If you make that commute anyway you’ll find Big Top in the Biltmore Village area. Asheville has long been a “beercation” destination, but Biltmore Village is increasingly offers a central hub for the seekers of quality suds. Big top is one of Hi-Wire’s two locations in Asheville, the other, South Slope, is home to their Specialty Brewery and their acclaimed one time release ales and lagers. Hi-wire made news in January of this year when they announced that they were transitioning South Slope’s focus to the exclusive production of sour and wild beers. It’s a pretty good reason to make the trip across the mountain, but, before you make your plans for a visit, make sure you do your homework with us!
Earth Day makes me sad.
I say that only because this year marks the 46th celebration of what many call the birth of the modern environmental movement, and I am older than Earth Day. That brings to mind unfortunate jokes about being older than dirt at a time when I’m not sure whether to celebrate my age or lament it.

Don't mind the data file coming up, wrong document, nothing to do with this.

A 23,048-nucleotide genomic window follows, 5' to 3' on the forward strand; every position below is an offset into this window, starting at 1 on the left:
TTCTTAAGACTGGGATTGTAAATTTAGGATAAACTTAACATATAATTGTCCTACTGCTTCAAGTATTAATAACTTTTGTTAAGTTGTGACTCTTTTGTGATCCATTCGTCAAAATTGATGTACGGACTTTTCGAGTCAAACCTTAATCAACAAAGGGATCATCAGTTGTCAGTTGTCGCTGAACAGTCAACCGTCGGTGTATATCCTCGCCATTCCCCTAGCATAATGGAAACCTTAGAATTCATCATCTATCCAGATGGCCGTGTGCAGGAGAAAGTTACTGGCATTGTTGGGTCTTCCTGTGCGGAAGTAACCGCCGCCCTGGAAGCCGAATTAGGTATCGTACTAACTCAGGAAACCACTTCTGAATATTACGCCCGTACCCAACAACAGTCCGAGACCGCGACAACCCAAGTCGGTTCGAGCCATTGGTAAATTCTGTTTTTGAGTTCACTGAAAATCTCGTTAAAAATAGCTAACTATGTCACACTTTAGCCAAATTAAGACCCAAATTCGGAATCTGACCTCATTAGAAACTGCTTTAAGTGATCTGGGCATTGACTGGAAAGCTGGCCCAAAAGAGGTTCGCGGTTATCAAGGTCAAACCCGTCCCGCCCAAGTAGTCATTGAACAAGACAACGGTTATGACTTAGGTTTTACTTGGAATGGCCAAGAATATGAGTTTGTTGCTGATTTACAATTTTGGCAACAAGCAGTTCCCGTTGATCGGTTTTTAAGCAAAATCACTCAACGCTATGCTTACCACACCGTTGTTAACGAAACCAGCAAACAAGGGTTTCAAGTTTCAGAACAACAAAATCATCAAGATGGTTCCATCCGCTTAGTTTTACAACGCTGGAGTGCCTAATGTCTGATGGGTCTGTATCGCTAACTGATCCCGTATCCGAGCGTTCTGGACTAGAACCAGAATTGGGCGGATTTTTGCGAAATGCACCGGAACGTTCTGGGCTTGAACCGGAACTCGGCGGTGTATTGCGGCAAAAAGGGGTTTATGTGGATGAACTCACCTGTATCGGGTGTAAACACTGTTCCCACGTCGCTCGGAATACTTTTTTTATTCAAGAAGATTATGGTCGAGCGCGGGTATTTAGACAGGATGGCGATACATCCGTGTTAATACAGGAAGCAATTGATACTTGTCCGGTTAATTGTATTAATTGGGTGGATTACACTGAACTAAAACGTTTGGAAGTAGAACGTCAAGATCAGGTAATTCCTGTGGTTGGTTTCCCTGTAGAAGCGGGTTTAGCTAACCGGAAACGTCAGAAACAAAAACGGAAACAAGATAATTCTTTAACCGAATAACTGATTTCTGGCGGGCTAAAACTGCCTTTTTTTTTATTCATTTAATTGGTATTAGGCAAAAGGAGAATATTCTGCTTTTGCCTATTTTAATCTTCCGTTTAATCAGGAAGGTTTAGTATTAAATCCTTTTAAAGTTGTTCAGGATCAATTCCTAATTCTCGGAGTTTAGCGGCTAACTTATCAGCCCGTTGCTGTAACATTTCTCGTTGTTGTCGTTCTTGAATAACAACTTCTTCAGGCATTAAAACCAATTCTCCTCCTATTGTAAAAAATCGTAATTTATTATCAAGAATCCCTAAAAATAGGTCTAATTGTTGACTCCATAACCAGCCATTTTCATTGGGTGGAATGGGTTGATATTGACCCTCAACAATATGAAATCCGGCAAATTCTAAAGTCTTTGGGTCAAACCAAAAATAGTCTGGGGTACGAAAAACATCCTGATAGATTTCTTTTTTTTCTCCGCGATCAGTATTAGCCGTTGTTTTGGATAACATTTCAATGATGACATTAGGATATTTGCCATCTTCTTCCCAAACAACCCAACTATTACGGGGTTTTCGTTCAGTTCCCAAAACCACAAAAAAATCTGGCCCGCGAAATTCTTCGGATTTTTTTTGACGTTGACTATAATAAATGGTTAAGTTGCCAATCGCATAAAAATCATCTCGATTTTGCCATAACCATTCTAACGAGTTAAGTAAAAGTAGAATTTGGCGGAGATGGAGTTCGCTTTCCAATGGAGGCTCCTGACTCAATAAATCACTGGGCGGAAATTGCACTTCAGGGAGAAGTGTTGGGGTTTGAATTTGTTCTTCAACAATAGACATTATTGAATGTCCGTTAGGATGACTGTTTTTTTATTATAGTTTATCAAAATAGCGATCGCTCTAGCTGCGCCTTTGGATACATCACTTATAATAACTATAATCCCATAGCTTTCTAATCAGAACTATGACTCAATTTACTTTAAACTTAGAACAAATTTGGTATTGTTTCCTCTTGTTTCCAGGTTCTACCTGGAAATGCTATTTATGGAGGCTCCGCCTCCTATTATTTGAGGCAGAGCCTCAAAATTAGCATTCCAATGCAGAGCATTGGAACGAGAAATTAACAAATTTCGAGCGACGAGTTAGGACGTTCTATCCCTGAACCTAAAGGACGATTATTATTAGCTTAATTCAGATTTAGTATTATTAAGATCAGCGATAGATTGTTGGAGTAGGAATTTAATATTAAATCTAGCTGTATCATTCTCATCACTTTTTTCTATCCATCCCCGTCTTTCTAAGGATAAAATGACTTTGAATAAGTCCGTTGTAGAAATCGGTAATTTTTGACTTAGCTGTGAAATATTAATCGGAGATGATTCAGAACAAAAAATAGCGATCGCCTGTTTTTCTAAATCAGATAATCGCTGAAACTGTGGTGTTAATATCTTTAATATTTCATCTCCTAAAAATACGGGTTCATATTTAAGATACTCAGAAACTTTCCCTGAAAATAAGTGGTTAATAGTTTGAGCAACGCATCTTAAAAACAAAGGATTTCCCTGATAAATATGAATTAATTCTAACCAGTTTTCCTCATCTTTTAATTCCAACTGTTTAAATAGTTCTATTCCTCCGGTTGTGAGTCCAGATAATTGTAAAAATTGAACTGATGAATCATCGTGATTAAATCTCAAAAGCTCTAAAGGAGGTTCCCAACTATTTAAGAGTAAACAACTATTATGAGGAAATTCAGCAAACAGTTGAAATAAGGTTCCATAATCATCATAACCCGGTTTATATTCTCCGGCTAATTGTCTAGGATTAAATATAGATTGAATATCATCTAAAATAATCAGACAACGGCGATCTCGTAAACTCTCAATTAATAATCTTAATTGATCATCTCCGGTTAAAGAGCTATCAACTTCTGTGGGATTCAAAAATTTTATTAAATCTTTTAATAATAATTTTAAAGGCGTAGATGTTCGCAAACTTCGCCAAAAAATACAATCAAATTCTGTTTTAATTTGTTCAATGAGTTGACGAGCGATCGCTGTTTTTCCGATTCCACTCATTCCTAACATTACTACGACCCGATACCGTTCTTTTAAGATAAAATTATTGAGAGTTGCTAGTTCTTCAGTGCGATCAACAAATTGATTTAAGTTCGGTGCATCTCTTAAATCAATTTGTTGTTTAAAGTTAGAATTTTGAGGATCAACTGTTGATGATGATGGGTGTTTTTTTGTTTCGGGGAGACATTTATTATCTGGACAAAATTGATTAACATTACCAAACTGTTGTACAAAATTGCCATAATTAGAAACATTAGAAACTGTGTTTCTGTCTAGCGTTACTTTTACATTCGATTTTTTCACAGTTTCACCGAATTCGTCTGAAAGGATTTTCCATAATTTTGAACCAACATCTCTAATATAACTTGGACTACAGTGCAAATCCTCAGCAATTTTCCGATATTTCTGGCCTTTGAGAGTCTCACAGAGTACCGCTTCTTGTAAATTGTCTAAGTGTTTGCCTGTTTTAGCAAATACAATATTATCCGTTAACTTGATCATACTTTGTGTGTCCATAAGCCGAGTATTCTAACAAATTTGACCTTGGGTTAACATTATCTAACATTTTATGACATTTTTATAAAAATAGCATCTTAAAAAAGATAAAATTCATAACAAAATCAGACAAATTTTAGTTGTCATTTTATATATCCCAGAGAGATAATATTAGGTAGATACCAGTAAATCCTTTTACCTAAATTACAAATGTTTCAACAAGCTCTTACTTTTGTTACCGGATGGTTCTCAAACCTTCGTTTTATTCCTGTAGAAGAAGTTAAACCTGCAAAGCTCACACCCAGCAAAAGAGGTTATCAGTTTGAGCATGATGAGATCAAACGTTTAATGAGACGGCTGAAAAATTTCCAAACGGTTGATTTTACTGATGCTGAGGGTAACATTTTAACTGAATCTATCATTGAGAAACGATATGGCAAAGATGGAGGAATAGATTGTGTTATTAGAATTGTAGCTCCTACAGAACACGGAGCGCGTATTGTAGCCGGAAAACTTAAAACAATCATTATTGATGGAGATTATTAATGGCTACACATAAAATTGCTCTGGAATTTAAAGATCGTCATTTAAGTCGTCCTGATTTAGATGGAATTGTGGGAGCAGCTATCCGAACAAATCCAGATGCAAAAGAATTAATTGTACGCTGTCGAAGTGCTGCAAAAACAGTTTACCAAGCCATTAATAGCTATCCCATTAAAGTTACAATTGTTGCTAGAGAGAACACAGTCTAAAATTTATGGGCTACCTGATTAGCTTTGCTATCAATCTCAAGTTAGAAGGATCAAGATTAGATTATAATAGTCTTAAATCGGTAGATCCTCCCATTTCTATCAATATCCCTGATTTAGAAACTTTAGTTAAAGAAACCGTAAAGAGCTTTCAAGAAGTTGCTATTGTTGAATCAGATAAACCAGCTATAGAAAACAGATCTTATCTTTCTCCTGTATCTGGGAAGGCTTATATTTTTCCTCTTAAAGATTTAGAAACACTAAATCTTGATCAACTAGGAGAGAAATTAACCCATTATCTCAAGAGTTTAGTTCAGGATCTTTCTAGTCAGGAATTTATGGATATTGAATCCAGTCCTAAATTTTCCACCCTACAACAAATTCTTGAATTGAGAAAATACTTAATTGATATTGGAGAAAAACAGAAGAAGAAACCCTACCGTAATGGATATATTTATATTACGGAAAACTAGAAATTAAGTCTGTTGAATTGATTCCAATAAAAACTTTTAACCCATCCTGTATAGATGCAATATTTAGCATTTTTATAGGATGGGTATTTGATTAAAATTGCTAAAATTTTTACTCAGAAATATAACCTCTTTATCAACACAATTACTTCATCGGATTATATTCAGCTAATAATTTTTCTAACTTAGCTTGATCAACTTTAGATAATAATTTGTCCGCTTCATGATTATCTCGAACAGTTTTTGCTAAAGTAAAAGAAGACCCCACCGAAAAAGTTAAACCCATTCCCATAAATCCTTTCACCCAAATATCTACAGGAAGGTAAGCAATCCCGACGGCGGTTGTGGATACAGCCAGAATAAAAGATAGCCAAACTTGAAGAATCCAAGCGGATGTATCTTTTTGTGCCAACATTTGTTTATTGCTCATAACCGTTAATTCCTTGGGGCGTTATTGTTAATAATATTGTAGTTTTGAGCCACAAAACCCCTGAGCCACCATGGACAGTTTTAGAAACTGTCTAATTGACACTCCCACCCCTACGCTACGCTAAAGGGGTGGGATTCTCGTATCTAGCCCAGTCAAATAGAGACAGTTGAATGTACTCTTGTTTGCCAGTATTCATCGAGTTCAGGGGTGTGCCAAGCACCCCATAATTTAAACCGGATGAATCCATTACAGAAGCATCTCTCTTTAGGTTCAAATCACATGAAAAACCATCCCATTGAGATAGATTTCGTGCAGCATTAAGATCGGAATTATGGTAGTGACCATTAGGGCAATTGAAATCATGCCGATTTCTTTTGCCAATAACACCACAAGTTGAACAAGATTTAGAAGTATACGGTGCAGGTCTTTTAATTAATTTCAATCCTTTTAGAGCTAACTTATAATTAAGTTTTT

Of course Earth Day is ultimately an optimistic celebration, and so, in that spirit, I think that being older than Earth Day means that I can remember some of the first positive impacts of the movement that led to its creation. Like many Tennesseans of a certain age, my awareness of littering was forever framed by a Tennessee Department of Transportation public service announcement featuring a catchy tune and an unshaven man driving a beat-up convertible. The car was filled with trash that the driver gleefully discarded like so much confetti as he drove along and befouled the otherwise picturesque landscape of Tennessee.